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The ASUS XG Station is connected via a dongle to the notebook ExpressCard interface
ASUS introduces the world's first external graphics card for notebook users

ASUS today introduced a dedicated external graphics card for laptops -- the XG Station. The XG Station is an external graphics card that allows laptop users to enjoy high end graphics performance while plugged in. As the XG Station is an external graphics it can be unplugged when portability is needed.

The XG Station connects to any notebook’s ExpressCard slot and provides a PCI Express x16 slot for graphics cards. Since ASUS has opted to equip the XG Station with a standard PCI Express x16 slot, the station can be equipped with any PCI Express based graphics card: AMD, NVIDIA or even Matrox. ASUS launched the default XG Station with an NVIDIA 7900GS powered graphics card.

The XG Station is powered externally.  A separate power brick plugs directly into the adaptor.

An integrated LCD display and control also grace the XG Station. The display is customizable and can display information such as frame rate, fan speed, GPU temperature and more while the control knob can change various settings of the XG Station such as the core and memory clocks.

Expect ASUS to release the XG Station in Q2'07 this year. Pricing of the XG Station is unknown at the moment.

The XG Station adaptor only interfaces with ExpressCard interfaces at the moment, but will work with with PCIe ExpressCard interfaces installed in a desktop PC.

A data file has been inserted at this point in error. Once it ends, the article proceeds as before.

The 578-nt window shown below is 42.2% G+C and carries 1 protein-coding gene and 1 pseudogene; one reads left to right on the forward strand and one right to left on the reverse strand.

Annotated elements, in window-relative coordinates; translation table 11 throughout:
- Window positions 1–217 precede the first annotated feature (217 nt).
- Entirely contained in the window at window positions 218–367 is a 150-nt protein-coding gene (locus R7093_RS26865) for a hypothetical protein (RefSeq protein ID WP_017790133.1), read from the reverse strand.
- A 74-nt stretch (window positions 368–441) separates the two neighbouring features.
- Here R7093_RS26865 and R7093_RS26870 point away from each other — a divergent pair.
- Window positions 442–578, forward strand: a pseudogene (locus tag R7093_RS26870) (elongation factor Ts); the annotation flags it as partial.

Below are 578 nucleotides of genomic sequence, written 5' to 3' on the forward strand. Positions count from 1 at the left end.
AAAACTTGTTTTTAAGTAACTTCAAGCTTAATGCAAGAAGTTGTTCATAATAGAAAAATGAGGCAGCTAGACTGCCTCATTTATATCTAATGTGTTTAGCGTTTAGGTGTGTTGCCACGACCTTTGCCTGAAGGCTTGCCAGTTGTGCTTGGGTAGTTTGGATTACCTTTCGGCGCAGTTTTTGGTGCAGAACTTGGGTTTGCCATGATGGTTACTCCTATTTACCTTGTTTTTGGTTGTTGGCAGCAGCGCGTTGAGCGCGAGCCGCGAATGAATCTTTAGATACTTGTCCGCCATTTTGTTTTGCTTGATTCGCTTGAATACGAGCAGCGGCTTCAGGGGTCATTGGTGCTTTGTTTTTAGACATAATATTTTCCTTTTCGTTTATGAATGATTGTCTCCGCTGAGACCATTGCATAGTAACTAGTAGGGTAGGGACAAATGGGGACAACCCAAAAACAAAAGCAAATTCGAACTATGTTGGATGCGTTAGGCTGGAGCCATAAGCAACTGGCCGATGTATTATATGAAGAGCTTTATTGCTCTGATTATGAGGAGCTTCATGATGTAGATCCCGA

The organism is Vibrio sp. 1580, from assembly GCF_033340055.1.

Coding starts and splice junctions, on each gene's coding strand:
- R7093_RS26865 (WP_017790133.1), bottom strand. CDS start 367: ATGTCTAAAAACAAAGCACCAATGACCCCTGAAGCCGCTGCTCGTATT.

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By bigboxes on 1/7/2007 2:53:15 PM , Rating: 2
If you're into the LAN party scene then you are correct, it would be a pain to lug this all around and then set it up. You might as well get one of those cases with the handle and radiation stickers. But if you're and average college student who likes to game then this is a great idea. Part of the start up cost is the monitor, speakers, full-size mouse & keyboard, and docking station. When you go off to class (or library) you just un-dock the laptop and take it with you. When you get back to your room you just dock the laptop without having to re-hook up all the periphials. Makes sense to me. A laptop takes up a lot less space then a tower. I don't have a laptop, but if I was in college today I would get one. Like I said, it may not make sense to you (and it doesn't for me either), but it does for today's college student. And for a lot of them they spend time gaming and this device will integrate nicely with their laptop to allow them to do so. It hooks up to the bus without the need for a tower to house the device. I would call that a good idea for those that it's geared towards.

By dubldwn on 1/7/2007 5:12:24 PM , Rating: 3
Well, we really need to get the final word on whether this really requires an external monitor. My claim is not that there is no audience for this. There is. My claim is that, if you really do need an external monitor and other peripherals, the utility goes down dramatically, and the target audience goes down exponentially. This is not what we have been waiting for. LAN party? I need an upgradeable notebook gpu solution for the airport gate, travel destinations, the coffee shop, the building lounge, ect. and I'm not alone. If I'm expected to use this product in my home, that, coincidentally, is the same place I keep my desktop. If I could use my otherwise perfectly acceptable notebook for gaming outside my home, that would be outstanding. By the way, regarding college students, we were broke when we were in college, and Microsoft and Sony had excellent solutions for gaming. We sure weren't buying gpu's and external multi-display gadgets. We were attending meetings to get the free pizza.

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